George Sr.: Don't worry, Michael. [conspiratorial whisper] They can't convict a husband and wife for the same crime! Michael: Yeah, that's not true. At all. George Sr.: Really? ...I have the worst f---ing attorneys.
At a less enlightened point in legal history, a woman's legal identity was overtaken by her husband. One of the results of this, when mixed with another old legal concept (you could not testify at your own trial), was that a wife could not testify for or against her husband. As the rules regarding legal personage and testimony changed, this turned into a rule that one spouse could not give adverse testimony against the other. Over the course of the 20th century, this rule has continued to change, generally transforming into a sort of privilege for certain communications.
Currently, in U.S. federal courts (other nations' courts and State courts frequently have a different, typically lesser, degree of protection), two spousal privileges exist:
Marital confidences privilege: Any private conversation between spouses during the marriage, even if the two are later divorced, is not admissible as evidence, unless both allow its admission.
Spousal testimonial privilege: If one spouse is on trial, the other cannot be compelled to testify against the one on trial. "Compelled" is important here; if one spouse wants to, say, sell the other out to the cops, the spouse is free to do so (note that this is considerably different from other sorts of legally recognized privileges. In those cases, the party the information is adverse to has the control.) Unlike the Marital confidences privilege, the two have to be married at the time, but this privilege also covers things before marriage.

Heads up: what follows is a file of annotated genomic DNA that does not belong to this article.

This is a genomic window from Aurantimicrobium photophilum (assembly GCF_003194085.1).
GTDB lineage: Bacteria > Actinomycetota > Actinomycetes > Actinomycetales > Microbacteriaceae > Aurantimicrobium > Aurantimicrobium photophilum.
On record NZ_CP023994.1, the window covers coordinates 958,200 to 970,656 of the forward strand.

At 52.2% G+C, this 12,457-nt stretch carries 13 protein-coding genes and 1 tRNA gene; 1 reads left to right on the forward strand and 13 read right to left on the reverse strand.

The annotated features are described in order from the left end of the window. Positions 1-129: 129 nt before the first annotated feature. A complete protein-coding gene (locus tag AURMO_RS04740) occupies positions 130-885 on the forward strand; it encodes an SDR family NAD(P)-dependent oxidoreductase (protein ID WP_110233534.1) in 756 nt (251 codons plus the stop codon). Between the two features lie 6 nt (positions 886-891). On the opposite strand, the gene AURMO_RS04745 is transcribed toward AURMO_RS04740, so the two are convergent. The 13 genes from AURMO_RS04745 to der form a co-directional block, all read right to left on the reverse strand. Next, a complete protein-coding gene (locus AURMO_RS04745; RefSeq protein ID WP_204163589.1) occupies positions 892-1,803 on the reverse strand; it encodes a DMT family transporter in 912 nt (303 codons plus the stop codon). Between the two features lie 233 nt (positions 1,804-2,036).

If they are on opposite sides of the lawsuit, such as in divorce proceedings, child custody, or when one is the plaintiff and the other is the defendant, all spousal privilege is suspended.
When this is used in fiction, it tends to be ... broadly used to say that the other spouse can't be a witness, whether he or she wants to or not.
Used as the Twilight Zone Twist in one The Twilight Zone comic. A man who sells his soul for with the understanding that he must be a horrible person. When he dies, he goes to Hell, the Devil requires him to prove that he has been a horrible person. He calls his wife, whom he has abused terribly, as witness to his awfulness. However, she smiling says that a wife cannot be compelled to testify against her husband, and the man is dragged off protesting by demons.
There is a Luke/Mara fanfic, where the New Republic wants to prosecute Mara for her crimes while serving as Emperor Palpatine's agent. Their only witness is Luke. Now, being a Jedi Master, he's not supposed to lie... so he marries her, and thus gains the right not to testify.
In Angel Face (1952), Diane Tremayne conspires with chauffeur Frank Jessup to murder her parents by tampering with their car. Both Diane and Frank are arrested for the deaths, but they get married so they cannot be made to testify against each other.
In A Song Is Born, Gangster Tony Snow wants to marry his moll girlfriend Honey Swanson just so she can't testify against him about a murder he committed.
In the Perry Mason book The Case of the Curious Bride, the defendant's husband has damaging testimony against her. His family does not approve of her, so they're trying to get the marriage annulled so his testimony will be admissible.